Years ago, I loved airline and hotel elite status. I’ve largely given up on elite status since for a variety of reasons. Since then, I’ve bought elite status a couple times for certain situations – my previous Hilton Aspire card is one example. Obtaining elite status is definitely tempting, though – methods for easily and cheaply obtaining elite levels are seemingly everywhere. Overall, though, I’ve resisted elite status. Since I’m a “General Member” of pretty much every points and miles program out there, elite status devaluations don’t negatively affect me. My entry level status comes with no frills, but it also comes with no risk of disappointment.
Of course, many value elite status. Much good can come from it, but you’re also leaving yourself wide open to devaluation. Indeed, that’s a fair tradeoff for a lot of elite status holders. My “expect nothing and I won’t be disappointed” take is simply not practical to everyone. No doubt, though, whatever extra you obtained today from elite status can be easily taken away tomorrow.
In my view, managing one’s own expectations is a huge part of this hobby (and life, for that matter). I may sound like Eeyore, but I choose to come from a perspective that everything in our hobby is devaluing always. And if any one thing isn’t devaluing, or dare I say, it appreciates, I’m pleasantly surprised. With most points and miles devaluations, I’ll adapt and overcome. But with others, I’ll say, “of course that happened”, accept the change, and move on. I’ve done so a couple times recently.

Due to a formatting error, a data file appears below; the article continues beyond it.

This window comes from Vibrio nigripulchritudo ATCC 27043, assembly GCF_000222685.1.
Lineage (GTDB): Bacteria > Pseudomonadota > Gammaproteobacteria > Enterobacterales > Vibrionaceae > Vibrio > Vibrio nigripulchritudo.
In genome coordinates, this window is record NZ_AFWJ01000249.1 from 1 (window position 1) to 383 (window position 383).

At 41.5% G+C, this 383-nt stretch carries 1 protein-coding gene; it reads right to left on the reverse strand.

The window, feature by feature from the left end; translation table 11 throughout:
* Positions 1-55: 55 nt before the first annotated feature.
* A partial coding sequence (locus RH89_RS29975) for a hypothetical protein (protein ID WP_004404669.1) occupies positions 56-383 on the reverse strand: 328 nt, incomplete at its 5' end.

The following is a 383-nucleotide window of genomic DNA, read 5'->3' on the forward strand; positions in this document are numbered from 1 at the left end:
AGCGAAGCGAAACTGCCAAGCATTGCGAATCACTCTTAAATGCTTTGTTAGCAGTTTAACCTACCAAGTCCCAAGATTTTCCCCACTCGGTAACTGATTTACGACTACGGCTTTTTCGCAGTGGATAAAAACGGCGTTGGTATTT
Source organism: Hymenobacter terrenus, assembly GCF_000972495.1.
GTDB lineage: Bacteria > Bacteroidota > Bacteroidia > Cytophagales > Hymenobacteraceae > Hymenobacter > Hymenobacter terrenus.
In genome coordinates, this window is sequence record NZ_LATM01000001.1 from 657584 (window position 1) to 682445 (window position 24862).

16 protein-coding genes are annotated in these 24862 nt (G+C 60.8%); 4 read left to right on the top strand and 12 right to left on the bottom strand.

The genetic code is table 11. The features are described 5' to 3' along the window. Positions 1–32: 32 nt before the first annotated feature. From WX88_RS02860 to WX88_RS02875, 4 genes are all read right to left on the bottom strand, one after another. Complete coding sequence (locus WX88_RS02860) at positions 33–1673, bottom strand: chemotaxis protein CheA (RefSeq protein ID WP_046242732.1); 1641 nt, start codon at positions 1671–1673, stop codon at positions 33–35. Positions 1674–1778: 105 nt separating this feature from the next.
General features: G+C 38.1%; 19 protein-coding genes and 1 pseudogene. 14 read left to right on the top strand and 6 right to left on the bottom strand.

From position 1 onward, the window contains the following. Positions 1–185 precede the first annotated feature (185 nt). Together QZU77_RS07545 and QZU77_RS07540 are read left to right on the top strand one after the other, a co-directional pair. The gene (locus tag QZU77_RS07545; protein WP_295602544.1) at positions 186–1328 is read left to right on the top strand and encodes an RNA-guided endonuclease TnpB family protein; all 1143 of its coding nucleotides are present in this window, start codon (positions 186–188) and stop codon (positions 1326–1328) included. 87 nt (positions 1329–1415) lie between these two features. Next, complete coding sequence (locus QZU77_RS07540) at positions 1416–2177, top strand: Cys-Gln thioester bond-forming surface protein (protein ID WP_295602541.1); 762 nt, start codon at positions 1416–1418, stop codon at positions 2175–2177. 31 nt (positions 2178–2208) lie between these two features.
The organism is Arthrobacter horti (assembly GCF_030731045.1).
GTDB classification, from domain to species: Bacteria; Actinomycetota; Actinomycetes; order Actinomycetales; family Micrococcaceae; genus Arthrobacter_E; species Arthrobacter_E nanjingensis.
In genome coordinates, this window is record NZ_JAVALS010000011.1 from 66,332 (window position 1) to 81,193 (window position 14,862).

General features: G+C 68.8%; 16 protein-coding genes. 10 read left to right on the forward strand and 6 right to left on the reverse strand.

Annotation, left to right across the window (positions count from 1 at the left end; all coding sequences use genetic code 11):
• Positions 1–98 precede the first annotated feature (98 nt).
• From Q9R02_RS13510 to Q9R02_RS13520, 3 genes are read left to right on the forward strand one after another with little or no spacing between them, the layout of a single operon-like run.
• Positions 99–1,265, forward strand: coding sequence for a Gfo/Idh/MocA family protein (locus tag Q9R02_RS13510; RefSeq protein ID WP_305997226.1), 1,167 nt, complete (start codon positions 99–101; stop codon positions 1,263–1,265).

Hilton Honors recently changed the breakfast benefit for elite members; they claim this is just a temporary change. I’ve historically leveraged this benefit most often at Hilton Garden Inn properties, my favorite hotel brand. Long story short, it may change my Hilton behavior a bit, but I’ll continue staying at Hilton Garden Inns and paying a few more bucks for breakfast.